let it flow, let it flow, let it FLOW


The ancient and famous mighty river, referred to as “the Father of African Rivers”, that snakes it way through Egypt is a truly phenomenally international river, the life-line to the ancient Egyptian civilizations and still under heated debate today.


  • The Nile River is the longest river in the world
  • The Nile River runs north
  • it is 6853km (4,258miles) long
  • it flows through a quarter of all Africa
  • it touches 11 different countries
  • the Nile Basin covers just less than 3.5 million square kilometers of land
  • Egypt is 96% desert
  • 1545kms of the Nile runs through Egypt
  • only 22% of the river runs through Egypt!
  • 80% of Egypt’s water comes from the Blue Nile (Ethiopia)


The Nile is fed by 2 main sources:

  • the White Nile (which originates from the Great Lakes in Central Africa)
  • The Blue Nile (from Lake Tana in Ethiopia)

These rivers confluence near Khartoum and then flow upwards to the Mediterranean Sea.


These are where the normal flow of the river is “disturbed” by rocks, islands and is more shallow than usual and thus difficult to navigate.  There are 6 of these cataracts, only one in Egypt, in Aswan. All of them occur on the “Great Bend” in the Nile, where it seemingly veers off its course before getting back on track and heading towards the Mediterranean again.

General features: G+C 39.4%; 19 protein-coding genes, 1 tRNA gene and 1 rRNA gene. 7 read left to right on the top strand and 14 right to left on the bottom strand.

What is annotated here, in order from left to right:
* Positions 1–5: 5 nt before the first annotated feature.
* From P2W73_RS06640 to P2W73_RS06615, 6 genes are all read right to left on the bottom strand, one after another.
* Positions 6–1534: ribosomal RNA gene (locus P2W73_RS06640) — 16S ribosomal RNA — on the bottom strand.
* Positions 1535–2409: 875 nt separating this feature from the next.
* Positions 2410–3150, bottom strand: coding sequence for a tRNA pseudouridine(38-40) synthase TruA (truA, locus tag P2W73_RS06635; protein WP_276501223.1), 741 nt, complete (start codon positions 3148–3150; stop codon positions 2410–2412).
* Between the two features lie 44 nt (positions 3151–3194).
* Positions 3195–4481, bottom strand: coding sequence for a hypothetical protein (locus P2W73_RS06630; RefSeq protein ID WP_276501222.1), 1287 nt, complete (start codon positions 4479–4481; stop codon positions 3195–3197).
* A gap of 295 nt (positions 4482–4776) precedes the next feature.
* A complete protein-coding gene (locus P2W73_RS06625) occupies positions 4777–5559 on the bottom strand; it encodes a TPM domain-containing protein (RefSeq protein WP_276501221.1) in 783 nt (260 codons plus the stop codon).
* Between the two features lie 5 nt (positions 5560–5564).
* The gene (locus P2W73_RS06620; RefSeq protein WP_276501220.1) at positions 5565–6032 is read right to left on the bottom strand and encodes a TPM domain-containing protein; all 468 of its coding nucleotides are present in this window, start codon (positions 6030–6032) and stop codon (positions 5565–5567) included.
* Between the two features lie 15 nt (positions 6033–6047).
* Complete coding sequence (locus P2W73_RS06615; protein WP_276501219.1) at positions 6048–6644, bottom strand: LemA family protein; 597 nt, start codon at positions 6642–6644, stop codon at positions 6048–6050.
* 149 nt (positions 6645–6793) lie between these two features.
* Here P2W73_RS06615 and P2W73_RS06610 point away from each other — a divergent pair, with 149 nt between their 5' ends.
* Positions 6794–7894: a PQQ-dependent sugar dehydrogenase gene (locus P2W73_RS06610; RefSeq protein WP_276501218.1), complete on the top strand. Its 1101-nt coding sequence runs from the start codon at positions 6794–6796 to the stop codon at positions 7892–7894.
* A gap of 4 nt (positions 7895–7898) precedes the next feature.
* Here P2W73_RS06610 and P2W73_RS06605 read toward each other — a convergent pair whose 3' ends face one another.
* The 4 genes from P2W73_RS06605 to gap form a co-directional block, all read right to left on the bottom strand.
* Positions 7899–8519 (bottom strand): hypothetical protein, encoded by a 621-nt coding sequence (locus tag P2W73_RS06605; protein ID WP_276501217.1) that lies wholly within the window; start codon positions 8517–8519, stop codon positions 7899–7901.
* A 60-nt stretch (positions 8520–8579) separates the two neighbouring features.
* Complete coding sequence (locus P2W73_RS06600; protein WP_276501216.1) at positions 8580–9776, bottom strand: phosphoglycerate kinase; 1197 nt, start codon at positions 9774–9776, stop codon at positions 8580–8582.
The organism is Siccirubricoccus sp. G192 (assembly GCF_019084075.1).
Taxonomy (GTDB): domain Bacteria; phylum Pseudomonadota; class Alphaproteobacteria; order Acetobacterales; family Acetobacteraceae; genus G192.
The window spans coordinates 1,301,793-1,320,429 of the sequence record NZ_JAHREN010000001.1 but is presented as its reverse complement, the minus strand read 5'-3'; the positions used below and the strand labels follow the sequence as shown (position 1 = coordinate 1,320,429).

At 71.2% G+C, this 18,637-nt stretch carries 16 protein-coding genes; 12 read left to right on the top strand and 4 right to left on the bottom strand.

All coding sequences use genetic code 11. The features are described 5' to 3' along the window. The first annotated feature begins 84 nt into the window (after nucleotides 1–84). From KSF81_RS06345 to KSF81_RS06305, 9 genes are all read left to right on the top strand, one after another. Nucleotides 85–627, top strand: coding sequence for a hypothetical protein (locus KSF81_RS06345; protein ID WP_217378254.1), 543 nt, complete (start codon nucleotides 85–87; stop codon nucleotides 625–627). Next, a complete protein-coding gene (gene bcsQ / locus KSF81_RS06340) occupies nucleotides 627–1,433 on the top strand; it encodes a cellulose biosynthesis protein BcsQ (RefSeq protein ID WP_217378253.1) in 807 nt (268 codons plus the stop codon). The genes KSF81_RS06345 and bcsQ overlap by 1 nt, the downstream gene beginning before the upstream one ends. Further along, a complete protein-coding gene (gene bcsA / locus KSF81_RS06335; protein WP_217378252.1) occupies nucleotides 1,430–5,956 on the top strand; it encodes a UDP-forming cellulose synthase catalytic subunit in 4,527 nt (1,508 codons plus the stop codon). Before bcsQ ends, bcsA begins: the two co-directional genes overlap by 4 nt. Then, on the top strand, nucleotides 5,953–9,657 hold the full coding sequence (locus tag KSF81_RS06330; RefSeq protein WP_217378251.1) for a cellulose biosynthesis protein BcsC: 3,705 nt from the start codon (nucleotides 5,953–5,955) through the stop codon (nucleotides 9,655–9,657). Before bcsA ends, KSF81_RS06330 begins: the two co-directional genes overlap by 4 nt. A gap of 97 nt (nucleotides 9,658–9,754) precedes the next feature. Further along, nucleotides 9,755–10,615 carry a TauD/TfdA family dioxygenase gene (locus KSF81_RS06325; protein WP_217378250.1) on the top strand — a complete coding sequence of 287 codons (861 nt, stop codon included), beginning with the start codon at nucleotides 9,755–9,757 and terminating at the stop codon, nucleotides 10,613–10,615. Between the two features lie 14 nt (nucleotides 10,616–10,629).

In Egypt, near Cairo, the River divides again into 2 branches:

  • the Rosetta (Rushid) branch (West)
  • the Damietta branch (East)

Between these 2 branches is the area known as:


This is the large flat, fertile plains where the flooding river would gently deposit its rich silt before finally entering the Mediterranean. This was the “food basket” of Egypt in days gone by. Half of Egypt’s population lives in the Delta region.


The ancient rhythm of the Nile dictated the life of the ancient Egyptians. Once a year, the farmers left their fields and went to their villages higher up to await the annual flood. This flooding in the Delta region, brought about a large deposit of thick, rich dark silt, mostly from Ethiopia. When the waters had subsided enough, the farmers would come back down to the plains and begin to plant on the lovely moist and rich fields. These annual floods dictated the life and times of the Egyptians


The annual floods stopped in 1969, when the Aswan Hight Dam was being built. This altered the rhythm and life of the people of Egypt. This meant that people could live closer to the Nile, and no longer needed to move for the flood and wait months for the water to recede so they could begin planting. They could now build and live right alongside the nile and farm throughout the year. Many people initially feared the ancient curse that would be incurred should anyone interfere with the natural rhythms of the river, but life has re-established itself along the Nile, with new villages, homes, farms and harvest. But no longer is that thick black rich silt easily deposited on the land.

Leave a Reply

Your email address will not be published. Required fields are marked *